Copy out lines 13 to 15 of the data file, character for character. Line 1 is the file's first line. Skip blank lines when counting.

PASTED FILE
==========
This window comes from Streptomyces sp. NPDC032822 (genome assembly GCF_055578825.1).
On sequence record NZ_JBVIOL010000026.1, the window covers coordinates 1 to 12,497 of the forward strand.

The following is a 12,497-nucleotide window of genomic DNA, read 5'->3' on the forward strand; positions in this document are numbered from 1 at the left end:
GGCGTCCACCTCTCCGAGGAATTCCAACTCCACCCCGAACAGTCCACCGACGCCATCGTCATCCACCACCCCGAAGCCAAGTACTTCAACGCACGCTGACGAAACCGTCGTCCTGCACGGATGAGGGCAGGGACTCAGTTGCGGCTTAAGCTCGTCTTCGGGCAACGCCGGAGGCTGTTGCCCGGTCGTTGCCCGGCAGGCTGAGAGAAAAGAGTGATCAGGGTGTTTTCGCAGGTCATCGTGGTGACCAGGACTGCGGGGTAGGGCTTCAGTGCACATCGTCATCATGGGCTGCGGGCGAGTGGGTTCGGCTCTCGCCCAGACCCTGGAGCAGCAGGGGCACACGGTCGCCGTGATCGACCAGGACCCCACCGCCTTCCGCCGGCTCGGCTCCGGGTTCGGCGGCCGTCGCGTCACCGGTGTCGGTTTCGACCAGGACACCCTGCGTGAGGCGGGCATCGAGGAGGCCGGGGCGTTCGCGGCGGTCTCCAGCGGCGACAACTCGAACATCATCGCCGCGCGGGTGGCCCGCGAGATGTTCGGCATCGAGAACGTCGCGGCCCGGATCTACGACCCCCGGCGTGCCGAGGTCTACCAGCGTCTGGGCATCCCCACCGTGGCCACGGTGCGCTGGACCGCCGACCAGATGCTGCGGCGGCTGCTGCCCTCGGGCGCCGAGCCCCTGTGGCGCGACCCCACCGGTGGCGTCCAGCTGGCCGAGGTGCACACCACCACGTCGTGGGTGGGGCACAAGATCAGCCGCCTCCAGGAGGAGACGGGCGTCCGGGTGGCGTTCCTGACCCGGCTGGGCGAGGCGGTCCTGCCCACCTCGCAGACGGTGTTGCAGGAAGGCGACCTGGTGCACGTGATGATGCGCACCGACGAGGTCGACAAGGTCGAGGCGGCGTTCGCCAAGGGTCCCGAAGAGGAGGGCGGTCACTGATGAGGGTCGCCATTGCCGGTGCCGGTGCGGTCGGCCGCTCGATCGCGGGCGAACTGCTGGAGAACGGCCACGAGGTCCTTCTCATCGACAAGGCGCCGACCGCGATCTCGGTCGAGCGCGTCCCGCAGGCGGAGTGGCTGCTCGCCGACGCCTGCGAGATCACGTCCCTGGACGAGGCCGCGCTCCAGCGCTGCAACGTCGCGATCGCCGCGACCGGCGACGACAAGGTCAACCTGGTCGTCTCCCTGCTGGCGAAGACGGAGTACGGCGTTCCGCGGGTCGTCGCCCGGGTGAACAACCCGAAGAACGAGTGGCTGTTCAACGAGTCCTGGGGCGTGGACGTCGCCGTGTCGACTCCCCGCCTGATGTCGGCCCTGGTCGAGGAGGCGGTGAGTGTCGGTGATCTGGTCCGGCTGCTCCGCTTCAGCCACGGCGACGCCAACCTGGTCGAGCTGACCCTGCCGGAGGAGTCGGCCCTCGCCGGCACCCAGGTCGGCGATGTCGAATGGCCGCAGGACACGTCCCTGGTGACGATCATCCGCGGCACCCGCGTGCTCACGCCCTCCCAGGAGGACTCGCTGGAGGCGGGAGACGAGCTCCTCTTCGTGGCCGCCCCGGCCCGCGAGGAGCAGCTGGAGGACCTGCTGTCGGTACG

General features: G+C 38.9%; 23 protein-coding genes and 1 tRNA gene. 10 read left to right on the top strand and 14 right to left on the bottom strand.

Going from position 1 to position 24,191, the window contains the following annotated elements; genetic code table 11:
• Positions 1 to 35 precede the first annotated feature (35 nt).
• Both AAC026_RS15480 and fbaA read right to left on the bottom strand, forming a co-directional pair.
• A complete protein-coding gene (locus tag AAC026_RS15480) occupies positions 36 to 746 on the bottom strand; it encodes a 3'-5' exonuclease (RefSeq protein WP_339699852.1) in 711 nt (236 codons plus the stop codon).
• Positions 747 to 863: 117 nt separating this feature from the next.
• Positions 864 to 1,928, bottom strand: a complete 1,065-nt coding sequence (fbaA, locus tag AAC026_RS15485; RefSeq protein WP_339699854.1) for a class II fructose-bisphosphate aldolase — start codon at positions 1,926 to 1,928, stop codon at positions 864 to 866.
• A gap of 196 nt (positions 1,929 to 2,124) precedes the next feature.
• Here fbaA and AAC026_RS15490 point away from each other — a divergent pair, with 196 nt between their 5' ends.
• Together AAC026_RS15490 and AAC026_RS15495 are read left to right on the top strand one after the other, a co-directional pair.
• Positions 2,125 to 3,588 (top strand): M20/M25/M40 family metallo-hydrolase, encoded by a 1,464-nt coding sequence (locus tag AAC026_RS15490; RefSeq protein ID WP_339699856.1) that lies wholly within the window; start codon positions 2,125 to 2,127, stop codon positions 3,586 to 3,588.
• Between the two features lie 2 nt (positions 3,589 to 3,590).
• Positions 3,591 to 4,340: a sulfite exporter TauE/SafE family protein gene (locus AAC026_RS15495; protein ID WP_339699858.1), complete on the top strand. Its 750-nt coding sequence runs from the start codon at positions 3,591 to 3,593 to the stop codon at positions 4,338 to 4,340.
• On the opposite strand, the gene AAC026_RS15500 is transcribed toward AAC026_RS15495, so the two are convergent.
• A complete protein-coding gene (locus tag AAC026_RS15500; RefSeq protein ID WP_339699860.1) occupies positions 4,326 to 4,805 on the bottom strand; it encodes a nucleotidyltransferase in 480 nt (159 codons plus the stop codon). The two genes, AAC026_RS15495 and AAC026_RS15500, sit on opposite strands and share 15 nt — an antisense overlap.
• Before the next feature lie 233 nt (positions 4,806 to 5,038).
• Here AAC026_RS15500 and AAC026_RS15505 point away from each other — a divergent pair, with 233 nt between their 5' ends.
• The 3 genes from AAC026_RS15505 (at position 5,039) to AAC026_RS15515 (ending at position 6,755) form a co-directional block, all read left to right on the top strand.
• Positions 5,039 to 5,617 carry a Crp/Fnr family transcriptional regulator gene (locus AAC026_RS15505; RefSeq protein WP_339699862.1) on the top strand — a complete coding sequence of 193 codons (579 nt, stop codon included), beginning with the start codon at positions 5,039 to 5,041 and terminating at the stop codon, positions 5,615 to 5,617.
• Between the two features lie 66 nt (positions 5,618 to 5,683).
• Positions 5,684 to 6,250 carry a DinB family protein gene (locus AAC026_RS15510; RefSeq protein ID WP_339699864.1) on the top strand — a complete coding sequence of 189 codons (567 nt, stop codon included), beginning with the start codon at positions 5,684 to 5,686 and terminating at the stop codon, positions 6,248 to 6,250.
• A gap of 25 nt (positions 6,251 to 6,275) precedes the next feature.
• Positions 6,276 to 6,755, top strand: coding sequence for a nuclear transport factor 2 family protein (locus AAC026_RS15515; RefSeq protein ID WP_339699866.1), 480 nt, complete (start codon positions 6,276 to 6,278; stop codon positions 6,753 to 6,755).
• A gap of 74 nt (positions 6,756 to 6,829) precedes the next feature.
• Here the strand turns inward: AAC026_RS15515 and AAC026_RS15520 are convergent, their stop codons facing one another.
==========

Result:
• Here fbaA and AAC026_RS15490 point away from each other — a divergent pair, with 196 nt between their 5' ends.
• Together AAC026_RS15490 and AAC026_RS15495 are read left to right on the top strand one after the other, a co-directional pair.
• Positions 2,125 to 3,588 (top strand): M20/M25/M40 family metallo-hydrolase, encoded by a 1,464-nt coding sequence (locus tag AAC026_RS15490; RefSeq protein ID WP_339699856.1) that lies wholly within the window; start codon positions 2,125 to 2,127, stop codon positions 3,586 to 3,588.